In this case, prior to August, 1906, lot 3 was owned by Charles Chapman. Chapman also owned lot 17, which contains the disputed area, just south of lot 3. Lot 17 abuts the beach and Long Island Sound. In August, 1906, Chapman conveyed lot 3 to Mary Lohmes “together with the right to pass and repass to and from the water fronting said lot” (easement). The easement over the disputed area has remained in the deed to lot 3 since Chapman conveyed the property in 1906.
In July, 1941, the association was incorporated, in part, for the following purposes: “1. To provide means for the promotion of outdoor and indoor sports, entertainments, recreation and comfort of its members and their guests; [and] 2. To acquire, hold, purchase, occupy, lease, mortgage and encumber with easements, sell and convey land, buildings, rights, rights of way, or other interests thereon, including bathing beaches and any rights of way or other easements therewith necessary or convenient to carry out the purposes of the Corporation.”
On April 2, 1947, John L. Annino and Mary M. Annino (Anninos) acquired lot 3, and, according to the plaintiff, almost immediately began their fifteen years of uninterrupted open, visible and exclusive possession of the disputed area, acting under a claim of right with the intent to use the property as their own, without the consent of the actual owner or owners. Ruth Chapman Broderick, the daughter of Charles Chapman and a successor in interest to lot 17, died on August 29, 1949, and, through an administrator's deed, lot 17 became the property of the association on June 2, 1950, three years after the Anninos obtained title to lot 3. Following the death of her husband in 1954, Mary M. Annino continued to own lot 3 until September 9, 1981. According to the plaintiff, it was during the years that the Anninos, or, in particular, Mary M. Annino, owned lot 3 that the adverse possession of the disputed area allegedly was established.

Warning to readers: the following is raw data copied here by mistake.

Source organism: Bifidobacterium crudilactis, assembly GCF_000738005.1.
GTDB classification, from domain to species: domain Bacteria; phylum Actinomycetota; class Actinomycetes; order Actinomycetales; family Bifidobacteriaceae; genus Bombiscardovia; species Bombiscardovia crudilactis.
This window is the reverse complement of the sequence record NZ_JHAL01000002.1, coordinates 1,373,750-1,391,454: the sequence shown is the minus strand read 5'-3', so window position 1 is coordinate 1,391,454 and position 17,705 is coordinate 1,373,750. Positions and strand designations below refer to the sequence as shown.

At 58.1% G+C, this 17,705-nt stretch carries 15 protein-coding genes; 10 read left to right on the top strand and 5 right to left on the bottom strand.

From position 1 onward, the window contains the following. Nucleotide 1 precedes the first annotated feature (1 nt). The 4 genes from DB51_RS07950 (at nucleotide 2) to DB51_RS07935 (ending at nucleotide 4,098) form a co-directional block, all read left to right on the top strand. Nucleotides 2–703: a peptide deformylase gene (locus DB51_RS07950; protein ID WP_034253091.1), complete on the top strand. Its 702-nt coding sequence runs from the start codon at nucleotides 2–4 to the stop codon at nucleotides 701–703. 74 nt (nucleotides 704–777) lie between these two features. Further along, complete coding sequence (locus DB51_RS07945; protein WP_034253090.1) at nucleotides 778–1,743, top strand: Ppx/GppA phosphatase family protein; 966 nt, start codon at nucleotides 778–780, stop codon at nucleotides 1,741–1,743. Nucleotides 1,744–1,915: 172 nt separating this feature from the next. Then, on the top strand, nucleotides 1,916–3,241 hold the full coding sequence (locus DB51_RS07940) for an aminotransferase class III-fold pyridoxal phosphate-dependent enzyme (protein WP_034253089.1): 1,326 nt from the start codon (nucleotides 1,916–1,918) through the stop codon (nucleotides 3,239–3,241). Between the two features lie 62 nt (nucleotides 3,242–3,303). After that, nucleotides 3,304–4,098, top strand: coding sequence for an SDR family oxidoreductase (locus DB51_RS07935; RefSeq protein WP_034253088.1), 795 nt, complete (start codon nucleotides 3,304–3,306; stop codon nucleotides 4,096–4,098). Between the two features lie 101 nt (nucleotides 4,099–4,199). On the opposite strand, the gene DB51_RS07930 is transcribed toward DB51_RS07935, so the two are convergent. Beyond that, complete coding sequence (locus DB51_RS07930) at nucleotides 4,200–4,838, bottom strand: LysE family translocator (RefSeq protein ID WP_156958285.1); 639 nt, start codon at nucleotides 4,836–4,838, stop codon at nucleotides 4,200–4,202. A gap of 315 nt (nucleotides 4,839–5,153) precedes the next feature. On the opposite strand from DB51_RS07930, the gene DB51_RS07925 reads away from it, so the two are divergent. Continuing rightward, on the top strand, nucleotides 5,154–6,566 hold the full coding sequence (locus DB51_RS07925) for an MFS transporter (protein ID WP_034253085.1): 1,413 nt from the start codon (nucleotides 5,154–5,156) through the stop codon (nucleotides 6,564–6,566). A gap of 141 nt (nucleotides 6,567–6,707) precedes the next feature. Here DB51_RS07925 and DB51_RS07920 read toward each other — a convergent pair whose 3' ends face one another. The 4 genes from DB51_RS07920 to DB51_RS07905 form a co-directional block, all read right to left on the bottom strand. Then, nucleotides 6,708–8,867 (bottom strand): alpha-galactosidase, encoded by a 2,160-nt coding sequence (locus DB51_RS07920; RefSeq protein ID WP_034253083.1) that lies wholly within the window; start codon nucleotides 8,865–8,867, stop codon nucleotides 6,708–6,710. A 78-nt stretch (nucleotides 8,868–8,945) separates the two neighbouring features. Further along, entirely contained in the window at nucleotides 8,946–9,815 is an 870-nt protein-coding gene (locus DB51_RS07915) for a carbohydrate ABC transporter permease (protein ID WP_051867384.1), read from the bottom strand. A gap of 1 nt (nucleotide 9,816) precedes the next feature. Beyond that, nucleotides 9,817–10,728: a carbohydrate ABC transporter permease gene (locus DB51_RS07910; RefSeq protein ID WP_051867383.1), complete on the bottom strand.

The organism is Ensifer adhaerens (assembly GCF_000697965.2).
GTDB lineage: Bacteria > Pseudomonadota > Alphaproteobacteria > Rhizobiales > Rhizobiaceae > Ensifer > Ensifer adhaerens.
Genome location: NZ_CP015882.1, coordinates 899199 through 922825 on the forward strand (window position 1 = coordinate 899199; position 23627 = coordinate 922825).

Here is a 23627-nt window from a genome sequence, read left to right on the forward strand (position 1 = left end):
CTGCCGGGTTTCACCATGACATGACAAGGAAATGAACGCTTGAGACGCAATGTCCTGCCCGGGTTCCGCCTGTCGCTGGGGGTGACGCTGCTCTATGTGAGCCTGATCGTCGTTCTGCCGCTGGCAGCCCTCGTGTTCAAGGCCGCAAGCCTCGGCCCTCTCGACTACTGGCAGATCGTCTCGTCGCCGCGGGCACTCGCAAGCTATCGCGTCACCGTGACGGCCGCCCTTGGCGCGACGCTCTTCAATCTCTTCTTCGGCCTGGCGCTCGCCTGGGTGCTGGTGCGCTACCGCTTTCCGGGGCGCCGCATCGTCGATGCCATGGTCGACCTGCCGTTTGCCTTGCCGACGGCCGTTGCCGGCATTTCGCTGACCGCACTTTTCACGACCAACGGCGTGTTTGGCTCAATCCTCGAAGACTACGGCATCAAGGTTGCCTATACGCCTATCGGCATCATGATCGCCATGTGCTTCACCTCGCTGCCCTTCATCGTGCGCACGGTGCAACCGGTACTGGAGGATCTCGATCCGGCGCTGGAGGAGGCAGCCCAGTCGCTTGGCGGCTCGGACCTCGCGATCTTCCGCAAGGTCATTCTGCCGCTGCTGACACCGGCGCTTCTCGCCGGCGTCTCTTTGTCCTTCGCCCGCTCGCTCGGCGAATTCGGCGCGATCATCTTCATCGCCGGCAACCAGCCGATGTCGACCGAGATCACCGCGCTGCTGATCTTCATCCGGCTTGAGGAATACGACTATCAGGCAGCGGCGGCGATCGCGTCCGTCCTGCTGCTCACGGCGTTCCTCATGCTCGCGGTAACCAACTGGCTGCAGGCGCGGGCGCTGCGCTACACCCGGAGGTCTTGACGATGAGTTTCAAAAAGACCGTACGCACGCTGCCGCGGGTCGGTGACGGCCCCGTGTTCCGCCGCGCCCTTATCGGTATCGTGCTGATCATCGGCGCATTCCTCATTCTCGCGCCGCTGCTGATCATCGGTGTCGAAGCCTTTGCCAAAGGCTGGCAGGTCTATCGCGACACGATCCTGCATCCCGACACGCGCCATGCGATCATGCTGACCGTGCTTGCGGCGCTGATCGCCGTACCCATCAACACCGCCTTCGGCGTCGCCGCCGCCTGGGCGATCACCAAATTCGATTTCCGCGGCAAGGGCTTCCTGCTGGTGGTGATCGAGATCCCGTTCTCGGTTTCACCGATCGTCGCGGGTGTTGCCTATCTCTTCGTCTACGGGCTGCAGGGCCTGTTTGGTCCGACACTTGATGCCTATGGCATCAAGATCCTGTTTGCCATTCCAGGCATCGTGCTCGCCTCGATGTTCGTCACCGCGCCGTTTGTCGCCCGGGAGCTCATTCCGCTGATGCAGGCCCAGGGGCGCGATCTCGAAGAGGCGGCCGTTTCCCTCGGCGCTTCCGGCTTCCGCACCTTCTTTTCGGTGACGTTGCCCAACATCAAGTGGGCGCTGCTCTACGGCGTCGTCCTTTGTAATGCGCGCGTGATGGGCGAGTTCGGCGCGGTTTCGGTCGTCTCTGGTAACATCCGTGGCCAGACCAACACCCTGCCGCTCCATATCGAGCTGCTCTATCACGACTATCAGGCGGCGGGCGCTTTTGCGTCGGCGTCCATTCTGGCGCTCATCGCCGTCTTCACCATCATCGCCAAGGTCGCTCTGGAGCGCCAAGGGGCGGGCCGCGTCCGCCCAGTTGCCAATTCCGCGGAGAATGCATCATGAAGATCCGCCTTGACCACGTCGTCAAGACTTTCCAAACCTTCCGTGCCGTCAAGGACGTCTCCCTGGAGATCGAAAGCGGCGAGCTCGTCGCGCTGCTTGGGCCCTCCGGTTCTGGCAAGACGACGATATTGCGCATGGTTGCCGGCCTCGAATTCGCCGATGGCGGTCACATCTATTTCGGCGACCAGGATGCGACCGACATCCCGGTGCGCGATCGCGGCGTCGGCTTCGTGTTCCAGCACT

The plaintiff argues that although she and her predecessors in title have adversely possessed the disputed area for nearly sixty years, the court improperly focused on the later years rather than on the relevant years when the adverse possession began and the fifteen years of exclusive and hostile possession was established from 1947 to 1962. She also argues that the court improperly found that the initial possession of the disputed area was permissive and that the court thereafter used a heightened standard on the basis of this unsupported finding.
Both lot 3 and lot 17 were owned by Charles Chapman in the early 1900s. Charles Chapman then conveyed lot 3 to Mary Lohmes in mid–1906, along with an easement over lot 17, including over the disputed area. There were hedges and stone pillars on the disputed area during the time Mary Lohmes held title to lot 3. There also was a gate present on the disputed area, and there was some testimony that the Anninos had had the gate installed, but the court did not credit such testimony and concluded that it was unable to determine when or by whom the gate was installed.3 The title to lot 3 changed hands several times before it was conveyed to the Anninos in 1947, with the easement still intact. The plaintiff does not allege on appeal that any record owner of lot 3 had attempted to adversely possess the disputed area prior to the Anninos' ownership of lot 3; her argument is that the fifteen years began when her grandparents, the Anninos, took title to lot 3. The prior owners of lot 3, however, each had an easement over the disputed area, and the plaintiff makes no allegation that their use of the disputed area was anything but permissive.4 Additionally, even if the Anninos attempted to adversely possess the disputed area from the moment they acquired title to lot 3 in 1947, the association obtained title to lot 17 in 1950, which included the disputed area, and advanced an unwritten “good neighbor policy” that permitted all association members, including the Anninos, to use the common property, including lot 17. Accordingly, even if the Anninos had not requested permission to use the disputed area in 1947, they already had permission by virtue of the deeded easement and later by virtue of the unwritten good neighbor policy of the association, which took title to lot 17 in 1950.